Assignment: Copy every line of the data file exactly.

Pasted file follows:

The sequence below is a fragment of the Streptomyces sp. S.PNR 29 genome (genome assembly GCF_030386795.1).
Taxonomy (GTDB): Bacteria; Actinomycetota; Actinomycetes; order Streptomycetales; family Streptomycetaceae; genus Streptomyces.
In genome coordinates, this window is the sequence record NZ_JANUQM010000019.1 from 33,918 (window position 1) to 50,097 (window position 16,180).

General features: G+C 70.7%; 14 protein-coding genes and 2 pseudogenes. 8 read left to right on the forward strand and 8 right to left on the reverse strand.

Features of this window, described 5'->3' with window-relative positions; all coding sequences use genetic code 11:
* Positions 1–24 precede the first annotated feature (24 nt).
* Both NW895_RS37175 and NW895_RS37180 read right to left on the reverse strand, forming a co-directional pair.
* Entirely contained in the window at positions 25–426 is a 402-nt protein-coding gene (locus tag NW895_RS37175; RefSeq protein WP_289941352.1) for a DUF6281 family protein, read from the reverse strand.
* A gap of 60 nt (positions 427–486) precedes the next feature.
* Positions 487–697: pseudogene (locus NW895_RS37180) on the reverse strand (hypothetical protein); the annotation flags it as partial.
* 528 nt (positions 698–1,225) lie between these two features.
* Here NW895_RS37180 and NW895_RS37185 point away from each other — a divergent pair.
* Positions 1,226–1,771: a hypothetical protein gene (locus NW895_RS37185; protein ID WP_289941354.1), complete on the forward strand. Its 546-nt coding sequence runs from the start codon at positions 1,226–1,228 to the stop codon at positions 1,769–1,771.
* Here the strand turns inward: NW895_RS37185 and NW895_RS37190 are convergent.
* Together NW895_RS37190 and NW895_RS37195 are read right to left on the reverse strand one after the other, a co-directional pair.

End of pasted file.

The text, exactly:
The sequence below is a fragment of the Streptomyces sp. S.PNR 29 genome (genome assembly GCF_030386795.1).
Taxonomy (GTDB): Bacteria; Actinomycetota; Actinomycetes; order Streptomycetales; family Streptomycetaceae; genus Streptomyces.
In genome coordinates, this window is the sequence record NZ_JANUQM010000019.1 from 33,918 (window position 1) to 50,097 (window position 16,180).

General features: G+C 70.7%; 14 protein-coding genes and 2 pseudogenes. 8 read left to right on the forward strand and 8 right to left on the reverse strand.

Features of this window, described 5'->3' with window-relative positions; all coding sequences use genetic code 11:
* Positions 1–24 precede the first annotated feature (24 nt).
* Both NW895_RS37175 and NW895_RS37180 read right to left on the reverse strand, forming a co-directional pair.
* Entirely contained in the window at positions 25–426 is a 402-nt protein-coding gene (locus tag NW895_RS37175; RefSeq protein WP_289941352.1) for a DUF6281 family protein, read from the reverse strand.
* A gap of 60 nt (positions 427–486) precedes the next feature.
* Positions 487–697: pseudogene (locus NW895_RS37180) on the reverse strand (hypothetical protein); the annotation flags it as partial.
* 528 nt (positions 698–1,225) lie between these two features.
* Here NW895_RS37180 and NW895_RS37185 point away from each other — a divergent pair.
* Positions 1,226–1,771: a hypothetical protein gene (locus NW895_RS37185; protein ID WP_289941354.1), complete on the forward strand. Its 546-nt coding sequence runs from the start codon at positions 1,226–1,228 to the stop codon at positions 1,769–1,771.
* Here the strand turns inward: NW895_RS37185 and NW895_RS37190 are convergent.
* Together NW895_RS37190 and NW895_RS37195 are read right to left on the reverse strand one after the other, a co-directional pair.